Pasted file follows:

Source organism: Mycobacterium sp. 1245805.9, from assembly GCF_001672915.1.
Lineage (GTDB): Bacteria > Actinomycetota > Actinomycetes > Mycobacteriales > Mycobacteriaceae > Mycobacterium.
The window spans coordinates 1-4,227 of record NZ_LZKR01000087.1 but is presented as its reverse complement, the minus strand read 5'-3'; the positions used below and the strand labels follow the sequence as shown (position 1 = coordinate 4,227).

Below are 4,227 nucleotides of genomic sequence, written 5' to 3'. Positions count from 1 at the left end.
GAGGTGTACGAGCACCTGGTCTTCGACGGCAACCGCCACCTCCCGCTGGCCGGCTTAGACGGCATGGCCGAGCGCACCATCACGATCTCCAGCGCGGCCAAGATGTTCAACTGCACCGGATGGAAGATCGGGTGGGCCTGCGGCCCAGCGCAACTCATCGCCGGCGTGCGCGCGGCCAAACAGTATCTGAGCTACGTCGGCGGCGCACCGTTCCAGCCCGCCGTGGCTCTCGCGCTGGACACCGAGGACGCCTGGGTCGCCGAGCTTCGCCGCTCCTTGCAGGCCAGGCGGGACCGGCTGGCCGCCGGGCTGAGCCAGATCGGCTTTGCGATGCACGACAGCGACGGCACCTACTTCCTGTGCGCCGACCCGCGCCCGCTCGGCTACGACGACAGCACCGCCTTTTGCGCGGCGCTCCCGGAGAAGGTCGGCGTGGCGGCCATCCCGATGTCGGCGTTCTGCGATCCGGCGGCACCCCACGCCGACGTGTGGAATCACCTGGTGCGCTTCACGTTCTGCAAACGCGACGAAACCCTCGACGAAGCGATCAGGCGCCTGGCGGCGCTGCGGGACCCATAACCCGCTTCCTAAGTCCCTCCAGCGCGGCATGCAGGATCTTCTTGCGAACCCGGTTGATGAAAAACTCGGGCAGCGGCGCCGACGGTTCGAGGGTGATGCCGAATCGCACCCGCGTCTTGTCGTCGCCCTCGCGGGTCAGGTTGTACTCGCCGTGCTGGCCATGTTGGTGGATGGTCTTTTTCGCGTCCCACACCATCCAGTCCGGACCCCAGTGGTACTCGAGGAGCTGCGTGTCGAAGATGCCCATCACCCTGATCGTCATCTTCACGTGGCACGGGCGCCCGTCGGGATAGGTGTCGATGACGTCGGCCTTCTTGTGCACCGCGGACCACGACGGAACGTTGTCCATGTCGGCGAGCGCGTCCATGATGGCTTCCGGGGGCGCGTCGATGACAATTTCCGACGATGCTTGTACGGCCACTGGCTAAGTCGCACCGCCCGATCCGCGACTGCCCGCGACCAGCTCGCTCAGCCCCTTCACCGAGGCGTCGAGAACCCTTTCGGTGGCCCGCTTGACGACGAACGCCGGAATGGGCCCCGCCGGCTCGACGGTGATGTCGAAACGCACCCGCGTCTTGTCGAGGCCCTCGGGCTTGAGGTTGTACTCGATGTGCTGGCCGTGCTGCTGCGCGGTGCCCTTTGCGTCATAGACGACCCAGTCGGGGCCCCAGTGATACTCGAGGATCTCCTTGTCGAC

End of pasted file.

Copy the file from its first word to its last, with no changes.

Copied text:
Source organism: Mycobacterium sp. 1245805.9, from assembly GCF_001672915.1.
Lineage (GTDB): Bacteria > Actinomycetota > Actinomycetes > Mycobacteriales > Mycobacteriaceae > Mycobacterium.
The window spans coordinates 1-4,227 of record NZ_LZKR01000087.1 but is presented as its reverse complement, the minus strand read 5'-3'; the positions used below and the strand labels follow the sequence as shown (position 1 = coordinate 4,227).

Below are 4,227 nucleotides of genomic sequence, written 5' to 3'. Positions count from 1 at the left end.
GAGGTGTACGAGCACCTGGTCTTCGACGGCAACCGCCACCTCCCGCTGGCCGGCTTAGACGGCATGGCCGAGCGCACCATCACGATCTCCAGCGCGGCCAAGATGTTCAACTGCACCGGATGGAAGATCGGGTGGGCCTGCGGCCCAGCGCAACTCATCGCCGGCGTGCGCGCGGCCAAACAGTATCTGAGCTACGTCGGCGGCGCACCGTTCCAGCCCGCCGTGGCTCTCGCGCTGGACACCGAGGACGCCTGGGTCGCCGAGCTTCGCCGCTCCTTGCAGGCCAGGCGGGACCGGCTGGCCGCCGGGCTGAGCCAGATCGGCTTTGCGATGCACGACAGCGACGGCACCTACTTCCTGTGCGCCGACCCGCGCCCGCTCGGCTACGACGACAGCACCGCCTTTTGCGCGGCGCTCCCGGAGAAGGTCGGCGTGGCGGCCATCCCGATGTCGGCGTTCTGCGATCCGGCGGCACCCCACGCCGACGTGTGGAATCACCTGGTGCGCTTCACGTTCTGCAAACGCGACGAAACCCTCGACGAAGCGATCAGGCGCCTGGCGGCGCTGCGGGACCCATAACCCGCTTCCTAAGTCCCTCCAGCGCGGCATGCAGGATCTTCTTGCGAACCCGGTTGATGAAAAACTCGGGCAGCGGCGCCGACGGTTCGAGGGTGATGCCGAATCGCACCCGCGTCTTGTCGTCGCCCTCGCGGGTCAGGTTGTACTCGCCGTGCTGGCCATGTTGGTGGATGGTCTTTTTCGCGTCCCACACCATCCAGTCCGGACCCCAGTGGTACTCGAGGAGCTGCGTGTCGAAGATGCCCATCACCCTGATCGTCATCTTCACGTGGCACGGGCGCCCGTCGGGATAGGTGTCGATGACGTCGGCCTTCTTGTGCACCGCGGACCACGACGGAACGTTGTCCATGTCGGCGAGCGCGTCCATGATGGCTTCCGGGGGCGCGTCGATGACAATTTCCGACGATGCTTGTACGGCCACTGGCTAAGTCGCACCGCCCGATCCGCGACTGCCCGCGACCAGCTCGCTCAGCCCCTTCACCGAGGCGTCGAGAACCCTTTCGGTGGCCCGCTTGACGACGAACGCCGGAATGGGCCCCGCCGGCTCGACGGTGATGTCGAAACGCACCCGCGTCTTGTCGAGGCCCTCGGGCTTGAGGTTGTACTCGATGTGCTGGCCGTGCTGCTGCGCGGTGCCCTTTGCGTCATAGACGACCCAGTCGGGGCCCCAGTGATACTCGAGGATCTCCTTGTCGAC